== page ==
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I am hoping there are some Windows command-line wizards here. If there are, I am forever in your debt.

I have used R (and related tools) on Linux for years. I do everything in emacs if I can. My fingers are just happier that way.

To ensure my analysis is reproducible, I write a makefile for each report / analysis in a project. I use a combination of R and pandoc to produce reports these days. Once my makefile is written, I simply open a shell and enter:

make -f my_target

And my computer runs my analysis. Easy. On Linux.

I have recently started a job with the government and my computer is running Windows and I no longer have make, except through mingw and neither emacs nor gitbash recognize make. I would like to be able to run make (or something equivalent) from both (or either) emacs / gitbash to run my code in a coherent / sane manner.

Thus my question is this. How can I use make, which is currently ONLY accessible through a msys shell and not connected to either gitbash or emacs or what other tool should I move to so I can continue to "build" my reports in a sane / reproducible manner?

If I am better off learning a new tool, that is fine. If there is some way to run mingw's make from emacs / gitbash that is good too. I am open to suggestions. Most of the tutorials on-line are for Windows programmers moving to Linux. There aren't as many resources for us moving from Linux to Windows (which is understandable).

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Have you seen this answer? I am having trouble understanding why make is only available to msys shell. –  nograpes Apr 25 '14 at 15:31
Also, have you checked out Cygwin? It is a nice way to get some Linux tools into Windows. –  nograpes Apr 25 '14 at 15:33
I have thought about Cygwin. My other concern is that I am trying to teach my new staff how to do data science in this manner and I don't want to overload them with new tools. But this may be what I need to do. –  Choens Apr 25 '14 at 15:35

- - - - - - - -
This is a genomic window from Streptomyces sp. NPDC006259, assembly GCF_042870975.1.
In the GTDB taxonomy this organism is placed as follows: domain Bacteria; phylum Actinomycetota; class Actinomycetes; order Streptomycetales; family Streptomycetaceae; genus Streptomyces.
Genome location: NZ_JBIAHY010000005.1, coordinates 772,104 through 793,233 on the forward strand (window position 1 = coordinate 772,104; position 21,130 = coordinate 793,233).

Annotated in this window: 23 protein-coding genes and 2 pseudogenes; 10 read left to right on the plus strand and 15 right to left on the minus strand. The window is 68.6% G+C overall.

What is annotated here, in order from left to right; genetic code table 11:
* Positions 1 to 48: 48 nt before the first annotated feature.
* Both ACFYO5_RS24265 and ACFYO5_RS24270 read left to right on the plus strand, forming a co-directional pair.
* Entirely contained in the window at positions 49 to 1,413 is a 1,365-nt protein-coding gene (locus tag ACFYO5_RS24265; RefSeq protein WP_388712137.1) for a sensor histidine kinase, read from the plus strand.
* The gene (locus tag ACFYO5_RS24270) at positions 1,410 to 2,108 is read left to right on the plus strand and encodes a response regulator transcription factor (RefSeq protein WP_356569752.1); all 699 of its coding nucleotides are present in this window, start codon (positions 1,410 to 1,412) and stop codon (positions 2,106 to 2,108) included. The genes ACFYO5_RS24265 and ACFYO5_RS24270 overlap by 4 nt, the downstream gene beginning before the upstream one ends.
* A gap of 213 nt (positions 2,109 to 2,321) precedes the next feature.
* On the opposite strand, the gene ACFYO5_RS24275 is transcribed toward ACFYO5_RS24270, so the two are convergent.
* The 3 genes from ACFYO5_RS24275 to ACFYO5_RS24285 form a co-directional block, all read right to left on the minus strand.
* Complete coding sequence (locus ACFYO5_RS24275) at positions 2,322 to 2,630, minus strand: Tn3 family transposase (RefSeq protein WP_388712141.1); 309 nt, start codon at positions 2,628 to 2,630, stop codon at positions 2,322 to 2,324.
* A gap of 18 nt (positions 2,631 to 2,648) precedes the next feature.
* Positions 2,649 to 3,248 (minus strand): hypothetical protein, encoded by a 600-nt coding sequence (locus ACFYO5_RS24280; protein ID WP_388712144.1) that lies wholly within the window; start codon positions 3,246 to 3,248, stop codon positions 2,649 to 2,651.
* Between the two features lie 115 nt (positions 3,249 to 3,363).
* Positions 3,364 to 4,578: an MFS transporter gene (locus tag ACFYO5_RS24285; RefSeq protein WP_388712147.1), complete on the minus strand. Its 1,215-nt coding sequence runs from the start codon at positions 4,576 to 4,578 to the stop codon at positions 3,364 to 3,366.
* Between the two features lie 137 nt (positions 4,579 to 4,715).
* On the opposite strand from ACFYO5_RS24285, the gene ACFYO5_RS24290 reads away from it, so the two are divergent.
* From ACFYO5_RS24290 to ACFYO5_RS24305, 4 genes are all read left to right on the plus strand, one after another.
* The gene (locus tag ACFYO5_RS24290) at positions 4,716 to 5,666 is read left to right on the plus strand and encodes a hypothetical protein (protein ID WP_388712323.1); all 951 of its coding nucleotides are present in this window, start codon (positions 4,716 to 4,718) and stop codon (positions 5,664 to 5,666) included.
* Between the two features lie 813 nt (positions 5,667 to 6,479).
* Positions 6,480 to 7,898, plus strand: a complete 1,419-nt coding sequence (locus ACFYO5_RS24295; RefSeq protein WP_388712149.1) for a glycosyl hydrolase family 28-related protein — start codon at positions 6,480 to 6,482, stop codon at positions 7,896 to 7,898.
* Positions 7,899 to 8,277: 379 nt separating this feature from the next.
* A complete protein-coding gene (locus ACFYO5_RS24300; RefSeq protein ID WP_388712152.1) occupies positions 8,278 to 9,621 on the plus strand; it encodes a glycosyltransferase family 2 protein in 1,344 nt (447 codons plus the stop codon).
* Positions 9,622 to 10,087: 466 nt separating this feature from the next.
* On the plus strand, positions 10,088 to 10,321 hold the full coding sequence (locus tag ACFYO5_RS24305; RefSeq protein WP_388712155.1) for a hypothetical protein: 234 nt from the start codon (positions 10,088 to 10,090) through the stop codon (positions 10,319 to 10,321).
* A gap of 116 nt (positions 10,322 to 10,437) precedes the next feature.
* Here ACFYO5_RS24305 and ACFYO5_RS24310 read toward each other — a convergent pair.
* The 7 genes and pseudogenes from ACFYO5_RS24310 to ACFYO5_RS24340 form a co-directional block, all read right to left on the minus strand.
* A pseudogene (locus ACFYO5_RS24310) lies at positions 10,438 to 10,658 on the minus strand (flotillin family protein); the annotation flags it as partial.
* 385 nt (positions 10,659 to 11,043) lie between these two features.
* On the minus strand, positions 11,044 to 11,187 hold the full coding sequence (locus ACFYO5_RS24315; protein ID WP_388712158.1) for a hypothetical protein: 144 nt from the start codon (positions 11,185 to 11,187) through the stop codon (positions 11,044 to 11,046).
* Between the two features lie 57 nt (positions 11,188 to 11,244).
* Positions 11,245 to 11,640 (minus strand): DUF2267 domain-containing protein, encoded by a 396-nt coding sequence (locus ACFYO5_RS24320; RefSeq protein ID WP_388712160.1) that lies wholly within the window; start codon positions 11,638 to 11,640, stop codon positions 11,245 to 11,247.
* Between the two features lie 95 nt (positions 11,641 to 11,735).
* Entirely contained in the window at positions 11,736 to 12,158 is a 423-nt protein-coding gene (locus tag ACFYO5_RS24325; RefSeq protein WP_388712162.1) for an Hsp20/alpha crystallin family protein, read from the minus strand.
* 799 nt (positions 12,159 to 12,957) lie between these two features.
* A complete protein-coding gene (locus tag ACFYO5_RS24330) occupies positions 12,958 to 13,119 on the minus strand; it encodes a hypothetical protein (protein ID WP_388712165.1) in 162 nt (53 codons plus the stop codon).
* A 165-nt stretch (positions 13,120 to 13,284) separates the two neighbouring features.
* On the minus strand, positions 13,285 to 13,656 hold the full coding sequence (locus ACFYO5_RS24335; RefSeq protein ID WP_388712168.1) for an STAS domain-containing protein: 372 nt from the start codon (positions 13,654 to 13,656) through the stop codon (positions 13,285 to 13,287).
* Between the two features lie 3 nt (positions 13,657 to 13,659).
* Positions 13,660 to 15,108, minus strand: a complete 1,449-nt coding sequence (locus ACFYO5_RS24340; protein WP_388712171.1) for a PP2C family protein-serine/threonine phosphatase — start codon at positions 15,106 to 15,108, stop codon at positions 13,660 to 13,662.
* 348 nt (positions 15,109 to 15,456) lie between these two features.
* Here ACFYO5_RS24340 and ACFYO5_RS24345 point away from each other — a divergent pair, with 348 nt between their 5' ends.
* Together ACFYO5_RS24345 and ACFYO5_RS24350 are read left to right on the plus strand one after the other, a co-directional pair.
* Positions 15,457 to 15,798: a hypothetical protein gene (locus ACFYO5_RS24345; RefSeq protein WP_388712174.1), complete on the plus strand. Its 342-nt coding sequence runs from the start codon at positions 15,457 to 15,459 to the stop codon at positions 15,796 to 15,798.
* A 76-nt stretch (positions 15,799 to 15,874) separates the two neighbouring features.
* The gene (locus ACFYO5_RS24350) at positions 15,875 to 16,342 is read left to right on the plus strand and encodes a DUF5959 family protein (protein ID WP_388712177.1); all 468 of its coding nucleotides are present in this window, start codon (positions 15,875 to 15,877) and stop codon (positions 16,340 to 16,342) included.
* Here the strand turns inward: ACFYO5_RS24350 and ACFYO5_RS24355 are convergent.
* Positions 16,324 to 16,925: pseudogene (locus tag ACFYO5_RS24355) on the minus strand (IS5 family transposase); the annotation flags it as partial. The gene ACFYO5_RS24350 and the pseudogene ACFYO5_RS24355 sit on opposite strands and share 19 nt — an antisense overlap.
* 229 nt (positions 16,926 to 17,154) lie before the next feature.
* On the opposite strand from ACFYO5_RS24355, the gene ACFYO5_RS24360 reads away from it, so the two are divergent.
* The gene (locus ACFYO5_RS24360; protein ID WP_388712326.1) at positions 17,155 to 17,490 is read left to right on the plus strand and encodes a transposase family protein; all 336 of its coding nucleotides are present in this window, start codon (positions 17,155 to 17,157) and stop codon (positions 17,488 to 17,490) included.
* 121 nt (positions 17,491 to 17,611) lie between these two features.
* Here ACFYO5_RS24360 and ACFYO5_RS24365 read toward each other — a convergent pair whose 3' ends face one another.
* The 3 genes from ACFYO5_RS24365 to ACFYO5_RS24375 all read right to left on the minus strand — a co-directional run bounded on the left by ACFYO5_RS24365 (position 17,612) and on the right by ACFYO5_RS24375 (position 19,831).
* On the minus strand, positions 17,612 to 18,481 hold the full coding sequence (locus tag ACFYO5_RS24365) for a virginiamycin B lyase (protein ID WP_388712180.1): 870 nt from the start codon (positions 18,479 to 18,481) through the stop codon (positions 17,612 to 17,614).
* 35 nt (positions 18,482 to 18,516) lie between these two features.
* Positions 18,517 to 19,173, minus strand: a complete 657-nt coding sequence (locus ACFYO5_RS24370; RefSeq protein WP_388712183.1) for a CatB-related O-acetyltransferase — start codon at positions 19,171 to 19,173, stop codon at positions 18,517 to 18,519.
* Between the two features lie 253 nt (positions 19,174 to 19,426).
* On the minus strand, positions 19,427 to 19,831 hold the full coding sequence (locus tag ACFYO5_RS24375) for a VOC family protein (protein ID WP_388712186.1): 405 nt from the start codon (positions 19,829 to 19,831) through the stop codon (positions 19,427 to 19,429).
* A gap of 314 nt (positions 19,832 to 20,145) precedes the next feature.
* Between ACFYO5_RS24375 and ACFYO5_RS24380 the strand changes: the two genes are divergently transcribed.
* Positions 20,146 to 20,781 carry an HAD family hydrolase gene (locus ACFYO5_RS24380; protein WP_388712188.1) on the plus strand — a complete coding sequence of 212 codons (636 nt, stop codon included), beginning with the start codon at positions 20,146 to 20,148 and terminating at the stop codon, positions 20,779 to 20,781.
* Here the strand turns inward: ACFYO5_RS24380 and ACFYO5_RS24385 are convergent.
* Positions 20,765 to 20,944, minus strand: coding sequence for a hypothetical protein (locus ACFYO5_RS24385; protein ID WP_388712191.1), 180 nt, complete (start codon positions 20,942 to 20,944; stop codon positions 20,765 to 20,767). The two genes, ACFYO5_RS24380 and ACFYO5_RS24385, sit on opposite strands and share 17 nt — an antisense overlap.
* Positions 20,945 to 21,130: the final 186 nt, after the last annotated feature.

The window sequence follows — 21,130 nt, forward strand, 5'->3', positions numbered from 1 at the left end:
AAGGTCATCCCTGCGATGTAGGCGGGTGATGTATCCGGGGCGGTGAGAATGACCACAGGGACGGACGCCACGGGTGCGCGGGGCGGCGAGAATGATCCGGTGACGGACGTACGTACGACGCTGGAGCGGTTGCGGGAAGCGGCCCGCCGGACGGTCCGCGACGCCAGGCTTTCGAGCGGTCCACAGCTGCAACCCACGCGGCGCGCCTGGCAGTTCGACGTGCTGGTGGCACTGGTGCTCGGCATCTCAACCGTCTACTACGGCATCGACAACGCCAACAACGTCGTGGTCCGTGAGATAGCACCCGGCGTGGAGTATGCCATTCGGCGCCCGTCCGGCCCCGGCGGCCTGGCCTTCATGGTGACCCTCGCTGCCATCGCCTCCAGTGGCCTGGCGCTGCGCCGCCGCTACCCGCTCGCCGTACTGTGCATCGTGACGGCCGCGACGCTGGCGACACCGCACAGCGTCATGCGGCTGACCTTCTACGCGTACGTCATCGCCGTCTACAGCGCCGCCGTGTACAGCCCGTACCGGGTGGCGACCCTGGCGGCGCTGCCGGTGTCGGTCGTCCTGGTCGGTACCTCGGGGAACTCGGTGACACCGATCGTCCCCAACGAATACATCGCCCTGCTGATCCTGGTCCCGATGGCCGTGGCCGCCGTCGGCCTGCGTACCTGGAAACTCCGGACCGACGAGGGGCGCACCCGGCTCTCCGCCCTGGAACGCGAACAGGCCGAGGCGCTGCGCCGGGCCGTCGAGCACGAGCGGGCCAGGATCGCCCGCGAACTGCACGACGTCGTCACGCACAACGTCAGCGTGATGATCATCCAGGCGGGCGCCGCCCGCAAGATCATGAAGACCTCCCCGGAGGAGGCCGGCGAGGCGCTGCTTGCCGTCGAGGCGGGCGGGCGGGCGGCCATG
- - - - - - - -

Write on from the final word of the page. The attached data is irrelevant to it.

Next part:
@nograpes Doesn't the accepted answer seem to imply that MSYS is set up to understand make as an alias for the actual name of that executable, mingw-make.exe? If that's the case, it's understandable that no other would know where it "should" be looking when you type make... (Re: Cygwin, I'm a Windows user who would very much like to have something that does what it aims to do, but have found it's got so many frustrating little differences/flaws that I've pretty much given up on it. Probably not something you want to subject your staff to!) –  Josh O'Brien Apr 25 '14 at 15:35
@JoshO'Brien Right. I didn't get that immediately. –  nograpes Apr 25 '14 at 15:38

1 Answer 1

up vote 1 down vote accepted

After much swearing and gnashing of teeth, I finally figured out what I did wrong.

I followed the installation instructions for MinGW, but I made a typo when I altered my user's path. Thus, MinGW was NOT in my path.

Following these instructions work, but it isn't smart enough to fix your typographical errors.

Getting Started

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I am the first to admit that I am not an expert at developing on Windows. It just seems harder somehow than what I am used to. –  Choens May 1 '14 at 23:56

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